Nick Oza, a native of India and a photojournalist for more than 20 years, currently works for the Arizona Republic and specializes in covering social issues, such as immigration, child welfare, gangs and mental health. Oza appeared at the recent Atlanta Photojournalism Conference, where he answered questions from Marlee Crawford, a student in the Meek School of Journalism & New Media at the University of Mississippi.
Since you have a degree in photography, how and when did you become interested in journalism?
I came here [to America] to become a commercial photographer. That was my whole goal—to do commercial and film—but my professors changed my mind. They encouraged me to go to a class, so that’s when my interest changed to journalism. They kind of guided me; they told me it’s still photography, but you have gift, a knack, and so I just listened to them and I’m glad.
How do you deal emotionally with all of the sensitive and dangerous situations you’re in?
It is hard. I mean, I won’t lie. But, you have to take a chance, a risk. You don’t want to act stupid, and you have to do your homework, but you are taking a chance. If you have a good heart and you’re honest, I think there are always angels around you.
Your goal is to spread awareness of issues?
Yes, through journalism. We are always the voice of the people. I’m not changing the storyline or anything. There is always an objectivity in how you portray things. I covered Sheriff (Joe) Arpaio and he was hated, but I didn’t hate him when I was photographing. I wanted to take the best picture I could of him.
How do you balance daily assignments with the hard-hitting documentary work you do?
It’s hard, because you are in a very different zone when working on a project, and you still have to produce daily stuff. I want to take pride because I’m going to have my name on those photos. That’s how you have to look at it in whatever you are doing. I’m the best construction photographer you can imagine; I do a lot of daily construction assignments and portraits. You try to do your best. Everybody has a unique way to tell a story, and you just bring the best that you can.
With the Child Protective Services project, you have to find many ways to portray the children without showing their face (because of laws), but you still keep the emotion, intimacy and integrity of the moments. How do you do that?
So that was very odd, but I think I learned a new technique while on the project. In the beginning it was tough. I had an opportunity to do very sensitive subjects, and many times I wanted to say to a lot of people, “It’s not about you.” But we are human beings. We still have some kind of ego, but you need to balance your ego.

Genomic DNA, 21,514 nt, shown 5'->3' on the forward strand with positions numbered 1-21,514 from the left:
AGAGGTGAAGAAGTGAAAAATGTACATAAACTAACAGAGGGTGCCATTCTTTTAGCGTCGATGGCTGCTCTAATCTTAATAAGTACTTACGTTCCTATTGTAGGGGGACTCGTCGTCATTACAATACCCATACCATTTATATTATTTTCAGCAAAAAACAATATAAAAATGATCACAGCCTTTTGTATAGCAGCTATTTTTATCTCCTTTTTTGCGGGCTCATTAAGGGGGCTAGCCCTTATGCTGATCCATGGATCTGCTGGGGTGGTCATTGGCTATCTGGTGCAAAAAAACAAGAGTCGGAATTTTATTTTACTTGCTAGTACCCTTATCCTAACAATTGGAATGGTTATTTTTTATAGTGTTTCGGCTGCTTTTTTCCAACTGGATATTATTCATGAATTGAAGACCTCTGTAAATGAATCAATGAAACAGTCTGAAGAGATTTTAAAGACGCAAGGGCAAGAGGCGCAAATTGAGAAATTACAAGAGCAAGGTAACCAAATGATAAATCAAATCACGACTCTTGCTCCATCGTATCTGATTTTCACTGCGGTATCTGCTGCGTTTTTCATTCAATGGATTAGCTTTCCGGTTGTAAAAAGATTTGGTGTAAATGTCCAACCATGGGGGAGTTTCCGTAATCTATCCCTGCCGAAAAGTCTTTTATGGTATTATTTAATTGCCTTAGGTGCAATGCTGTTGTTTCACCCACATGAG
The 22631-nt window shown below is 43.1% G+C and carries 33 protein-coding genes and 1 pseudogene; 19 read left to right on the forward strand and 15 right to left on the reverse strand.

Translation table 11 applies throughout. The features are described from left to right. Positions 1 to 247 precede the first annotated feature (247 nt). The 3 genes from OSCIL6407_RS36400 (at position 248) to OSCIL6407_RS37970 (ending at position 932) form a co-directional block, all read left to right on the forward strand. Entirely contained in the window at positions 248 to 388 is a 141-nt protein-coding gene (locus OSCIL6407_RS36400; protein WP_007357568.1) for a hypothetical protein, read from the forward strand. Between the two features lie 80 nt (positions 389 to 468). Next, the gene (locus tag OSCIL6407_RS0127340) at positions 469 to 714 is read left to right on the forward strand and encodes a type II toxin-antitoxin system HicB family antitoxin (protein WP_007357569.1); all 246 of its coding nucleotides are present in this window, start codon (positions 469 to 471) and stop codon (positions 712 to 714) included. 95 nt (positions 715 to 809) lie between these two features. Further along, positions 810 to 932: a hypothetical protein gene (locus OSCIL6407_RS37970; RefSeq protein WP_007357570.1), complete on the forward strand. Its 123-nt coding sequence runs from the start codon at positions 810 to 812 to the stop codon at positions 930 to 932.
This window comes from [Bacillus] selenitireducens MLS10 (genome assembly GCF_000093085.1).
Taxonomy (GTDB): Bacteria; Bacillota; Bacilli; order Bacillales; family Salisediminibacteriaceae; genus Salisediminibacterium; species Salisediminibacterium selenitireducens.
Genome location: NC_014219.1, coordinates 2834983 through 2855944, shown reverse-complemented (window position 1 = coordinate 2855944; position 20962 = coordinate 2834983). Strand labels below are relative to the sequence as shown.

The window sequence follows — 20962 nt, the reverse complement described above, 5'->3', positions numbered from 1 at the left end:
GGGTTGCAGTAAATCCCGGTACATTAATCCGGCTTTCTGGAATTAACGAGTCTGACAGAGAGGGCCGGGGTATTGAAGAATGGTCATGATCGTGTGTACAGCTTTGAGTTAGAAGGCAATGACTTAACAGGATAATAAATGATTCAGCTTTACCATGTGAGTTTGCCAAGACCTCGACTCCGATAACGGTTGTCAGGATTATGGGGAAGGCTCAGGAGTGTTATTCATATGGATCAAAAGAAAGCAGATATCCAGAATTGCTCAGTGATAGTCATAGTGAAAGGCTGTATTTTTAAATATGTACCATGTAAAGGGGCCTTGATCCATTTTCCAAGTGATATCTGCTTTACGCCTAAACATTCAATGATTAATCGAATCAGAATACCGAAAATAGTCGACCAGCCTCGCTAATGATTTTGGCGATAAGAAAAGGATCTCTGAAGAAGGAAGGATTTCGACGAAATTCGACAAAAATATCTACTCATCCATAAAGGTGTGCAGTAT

Do you think being so restricted helped you grow more?
Absolutely. A lot of times, if you are shooting a tough time [an emotional moment, something hard to watch], people give you a hard time [don’t want you to do it]. Sometimes it’s kind of a gift, if you see it that way. Because there were times in my life—and it will happen to you— where you will see a tough time. And you have to take it as a positive energy, but it will be hard.
You were embedded in the military as a photographer in Iraq. Another hard situation. How did you do it? And did it help you get to where you are now?
I think it was crazy, because my daughter was 2 months old. I wanted to go and be like the other photographers, and at that time, I was naïve. Now I have more knowledge. It was a good experience; I learned something. My friend is six feet under—he died in the war—but he knew what he was getting into. You are taking a chance. That’s why I always tell every student, “Don’t look at other people’s work and try to be them. Be who you are. But you should always get inspiration from others. Get the sparks from others. And create your own sparks.” It was totally different from what I’m doing now [with immigrants], but that did give me an idea of refugees. But our focus was totally different. It was all about war. And every photographer wanted to do “guns and roses” and they didn’t want to see the effects of war. Now a lot of people are [showing the effects of war], but back then everybody wanted to see shooting and the sexiness in what the entertainment gave us. We have more cop shows than anything else.
You are focusing on immigration right now?
I’ve been doing it for 10 years, so I’m going to keep it up, yes. But everyone wants to jump on immigration. Don’t just do it because it’s a hot issue. Maybe as a news angle. But find something that belongs to your heart, even if it’s a feature or a portrait. There are so many journalists that came to photojournalism and then they realized they are the best portrait photographers and photojournalism wasn’t for them. There are so many new avenues for this generation of photographers. You just have to look. You may not know what you are going to do with your credentials, but you have to think and find what you’re passionate about.
I heard you say in your talk earlier you are really interested in covering mental illnesses too. Why?
Those go hand in hand. The people who are coming here are experiencing fear. They do have a lot of health issues. And there are so many bad things happening. Children and women and girls—with rape and torture and what you hear about now; it affects people. Like soldiers, we created monsters to go and fight, but once they come home, the monster is going to be back for us. So, we have to give them nurturing and training. It’s a double-edged sword.